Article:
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For more information, please see full course syllabus of AP U.S. History
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The Foreign Policy During the Interwar Years, The Great Depression and The First New Deal

  • Isolationism for a bit and focus on expansion of new markets was fundamental, however, to the prosperity of the 1920s & U.S. officials sought a stable international order to facilitate U.S. investments in L America, European & Asian markets
  • Dawes Plan: est. a cycle of (reparation) payments flowing from the U.S. to Germany & from Germany to the Allies
  • After 1929 stock market crash, however, U.S. bank loans stopped & the prosperity propped up by the Dawes Plan collapsed
  • Kellogg-Briand Pact of 1928--an agreement that most nations signed to renounce war—was difficult to enforce b/c League of Nations was weak & couldn’t enforce
  • Causes of Great Depression: Consumers were spending (& using credit/installment buying) at a faster pace than their wages & salaries & ran out of cash & credit, on “Black Thursday” and “Black Tuesday” the bubble burst (panic trading & stock prices fell from $87 billion to $55 billion,) due to overproduction, high debt & low prices, the agricultural sector was especially hit hard
  • After the crash Hoover announced that while he would keep the Federal budget balanced, he would cut taxes, advocate “rugged individualism,” and expand public works spending.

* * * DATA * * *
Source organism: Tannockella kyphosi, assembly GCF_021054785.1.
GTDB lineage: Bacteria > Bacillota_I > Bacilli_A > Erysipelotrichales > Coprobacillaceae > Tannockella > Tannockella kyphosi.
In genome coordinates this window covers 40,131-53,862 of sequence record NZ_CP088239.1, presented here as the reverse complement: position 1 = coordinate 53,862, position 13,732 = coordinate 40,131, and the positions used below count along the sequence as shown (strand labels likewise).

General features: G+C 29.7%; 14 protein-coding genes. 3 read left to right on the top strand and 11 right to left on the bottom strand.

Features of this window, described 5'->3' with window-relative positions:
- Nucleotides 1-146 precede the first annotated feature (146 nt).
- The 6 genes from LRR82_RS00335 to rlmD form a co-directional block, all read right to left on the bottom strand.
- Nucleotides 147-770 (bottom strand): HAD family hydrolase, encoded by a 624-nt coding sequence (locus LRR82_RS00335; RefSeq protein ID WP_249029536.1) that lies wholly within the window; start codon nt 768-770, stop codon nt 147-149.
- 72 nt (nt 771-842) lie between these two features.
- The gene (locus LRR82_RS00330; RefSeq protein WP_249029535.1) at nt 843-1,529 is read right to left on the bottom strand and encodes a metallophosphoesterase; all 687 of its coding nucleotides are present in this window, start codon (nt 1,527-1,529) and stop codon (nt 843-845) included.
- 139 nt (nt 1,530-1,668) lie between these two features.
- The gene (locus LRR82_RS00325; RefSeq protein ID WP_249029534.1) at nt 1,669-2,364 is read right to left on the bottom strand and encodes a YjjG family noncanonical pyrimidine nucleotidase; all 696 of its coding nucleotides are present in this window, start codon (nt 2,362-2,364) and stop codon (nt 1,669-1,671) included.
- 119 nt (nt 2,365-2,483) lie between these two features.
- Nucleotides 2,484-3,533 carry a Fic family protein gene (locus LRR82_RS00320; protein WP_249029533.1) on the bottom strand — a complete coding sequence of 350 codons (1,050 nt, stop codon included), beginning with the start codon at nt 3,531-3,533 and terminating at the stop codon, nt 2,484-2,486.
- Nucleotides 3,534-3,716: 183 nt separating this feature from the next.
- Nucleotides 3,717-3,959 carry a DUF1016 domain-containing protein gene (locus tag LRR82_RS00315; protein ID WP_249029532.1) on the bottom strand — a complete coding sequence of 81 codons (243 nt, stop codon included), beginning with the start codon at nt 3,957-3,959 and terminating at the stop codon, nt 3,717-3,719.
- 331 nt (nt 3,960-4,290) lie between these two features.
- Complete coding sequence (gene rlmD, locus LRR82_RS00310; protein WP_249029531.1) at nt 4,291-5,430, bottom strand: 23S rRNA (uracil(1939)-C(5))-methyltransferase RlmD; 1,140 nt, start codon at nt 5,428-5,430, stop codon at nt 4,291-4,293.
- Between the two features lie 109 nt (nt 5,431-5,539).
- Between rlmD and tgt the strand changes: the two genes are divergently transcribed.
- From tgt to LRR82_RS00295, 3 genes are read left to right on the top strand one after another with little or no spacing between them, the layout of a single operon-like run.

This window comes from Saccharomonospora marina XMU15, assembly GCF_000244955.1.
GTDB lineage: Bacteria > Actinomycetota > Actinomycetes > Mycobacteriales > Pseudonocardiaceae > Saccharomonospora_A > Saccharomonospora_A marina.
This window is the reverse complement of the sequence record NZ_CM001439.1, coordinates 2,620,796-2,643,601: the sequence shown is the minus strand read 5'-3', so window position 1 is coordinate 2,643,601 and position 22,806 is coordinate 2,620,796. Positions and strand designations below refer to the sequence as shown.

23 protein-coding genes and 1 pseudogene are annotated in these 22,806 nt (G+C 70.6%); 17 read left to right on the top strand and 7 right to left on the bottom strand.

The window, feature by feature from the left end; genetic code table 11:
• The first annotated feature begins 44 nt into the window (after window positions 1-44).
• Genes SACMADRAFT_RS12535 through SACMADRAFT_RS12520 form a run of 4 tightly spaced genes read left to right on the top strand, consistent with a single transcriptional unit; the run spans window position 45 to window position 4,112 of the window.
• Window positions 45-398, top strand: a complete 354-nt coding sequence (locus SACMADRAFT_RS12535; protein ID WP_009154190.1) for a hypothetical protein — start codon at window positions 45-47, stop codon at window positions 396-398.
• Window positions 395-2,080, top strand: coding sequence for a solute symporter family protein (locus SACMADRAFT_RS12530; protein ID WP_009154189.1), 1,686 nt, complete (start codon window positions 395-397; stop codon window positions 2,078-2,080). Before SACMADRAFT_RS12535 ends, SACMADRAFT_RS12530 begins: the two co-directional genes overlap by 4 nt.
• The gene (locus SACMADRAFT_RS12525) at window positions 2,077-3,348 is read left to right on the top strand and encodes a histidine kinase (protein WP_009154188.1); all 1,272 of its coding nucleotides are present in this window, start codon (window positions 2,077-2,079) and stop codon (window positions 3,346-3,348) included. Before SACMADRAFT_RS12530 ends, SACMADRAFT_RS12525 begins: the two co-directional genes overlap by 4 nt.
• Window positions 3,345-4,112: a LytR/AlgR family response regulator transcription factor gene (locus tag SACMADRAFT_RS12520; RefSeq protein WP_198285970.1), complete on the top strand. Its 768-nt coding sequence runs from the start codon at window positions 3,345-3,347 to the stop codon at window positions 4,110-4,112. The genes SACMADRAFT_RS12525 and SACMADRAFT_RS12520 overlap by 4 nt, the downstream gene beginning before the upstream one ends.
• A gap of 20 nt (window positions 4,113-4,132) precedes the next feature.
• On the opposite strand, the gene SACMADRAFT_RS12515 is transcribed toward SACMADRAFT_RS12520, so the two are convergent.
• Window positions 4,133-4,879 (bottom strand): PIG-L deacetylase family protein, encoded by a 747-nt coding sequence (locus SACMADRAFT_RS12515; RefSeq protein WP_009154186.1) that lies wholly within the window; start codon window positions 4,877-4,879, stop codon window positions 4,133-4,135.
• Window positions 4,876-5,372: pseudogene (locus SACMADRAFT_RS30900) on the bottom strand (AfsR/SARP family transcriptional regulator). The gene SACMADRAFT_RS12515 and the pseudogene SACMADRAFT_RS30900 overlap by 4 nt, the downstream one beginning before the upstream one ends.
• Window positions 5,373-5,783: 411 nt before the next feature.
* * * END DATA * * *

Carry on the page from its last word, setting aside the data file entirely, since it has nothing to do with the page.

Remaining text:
• The Reconstruction Finance Corporation was established and pump priming was utilized, but many continued to struggle, so they looked to Franklin D. Roosevelt to make bolder moves to remedy the problems.
  • FDR’s New Deal focused on relief, recovery, and reform (3 r’s) so the First New Deal tackled bank reform, agricultural overproduction, the business slump, and unemployment.

The Foreign Policy During the Interwar Years, The Great Depression and The First New Deal

Lecture Slides are screen-captured images of important points in the lecture. Students can download and print out these lecture slide images to do practice problems as well as take notes while watching the lecture.

  • Intro 0:00
  • Overview 0:09
  • Foreign Policy in the 1920s 0:48
    • A Retreat to Isolationism
    • Expansion of New Markets
    • United Fruit Company
  • The Dawes Plan 2:09
    • Reparation Payment
    • Financial Problems on Both Sides of the Atlantic
    • 1929 Stock Market Crash
  • The Pursuit of Peace 3:42
    • Kellogg-Briand Pact of 1928
    • A Policy of Disarmament
    • League of Nations
  • The Causes of the Great Depression 4:59
    • Business Cycle
    • Black Thursday
    • The Agricultural Sector
    • THE GDP Fell
    • Weak Farm Economy
    • The Unequal Distribution of Wealth
  • Herbert Hoover 8:52
    • The Stock Market Crashed
    • Expand Public Works Spending
    • Reconstruction Finance Corporation
  • Hoover's Policies 10:24
    • Rugged Individualism
    • Hawley Smoot Tariff
    • The Revenue Act of 1932
    • The Scapegoat for the Depression
    • Debt Moratorium
  • Tough Times and Hoovervilles 13:08
  • Election of 1932 14:02
    • The Three Rs
    • A New Form of Liberalism
    • Social Welfare
    • Anti-Poverty Programs
  • The First Hundred Days 16:19
    • 100-Day Long Special Session
    • Bank Holiday
    • Optimism of a Nation
    • Emergency Banking Act
    • Homeowners Loan Corporation
    • Glass-Steagall Act
    • Federal Deposit Insurance Corporation
  • Alphabet Agencies 20:32
    • Federal Emergency Relief Administration
    • Work Relief Over Cash Subsidies
    • Inflationary
    • International Gold Standard
    • The Securities and Exchange Commission
    • The Banking Act of 1935
  • NIRA and NRA 22:57
    • National Industrial Recovery Act
    • National Recovery Administration
    • Government Approved Codes
    • Outlawed Child Labor
  • Other Programs 24:21
    • Public Works Administration
    • Civilian Conservation Corps
    • Tennessee Valley Authority
  • TVA 26:25
  • CCC 26:45
  • PWA 27:11
  • Example 1 27:35
  • Example 2 29:55
  • Example 3 32:30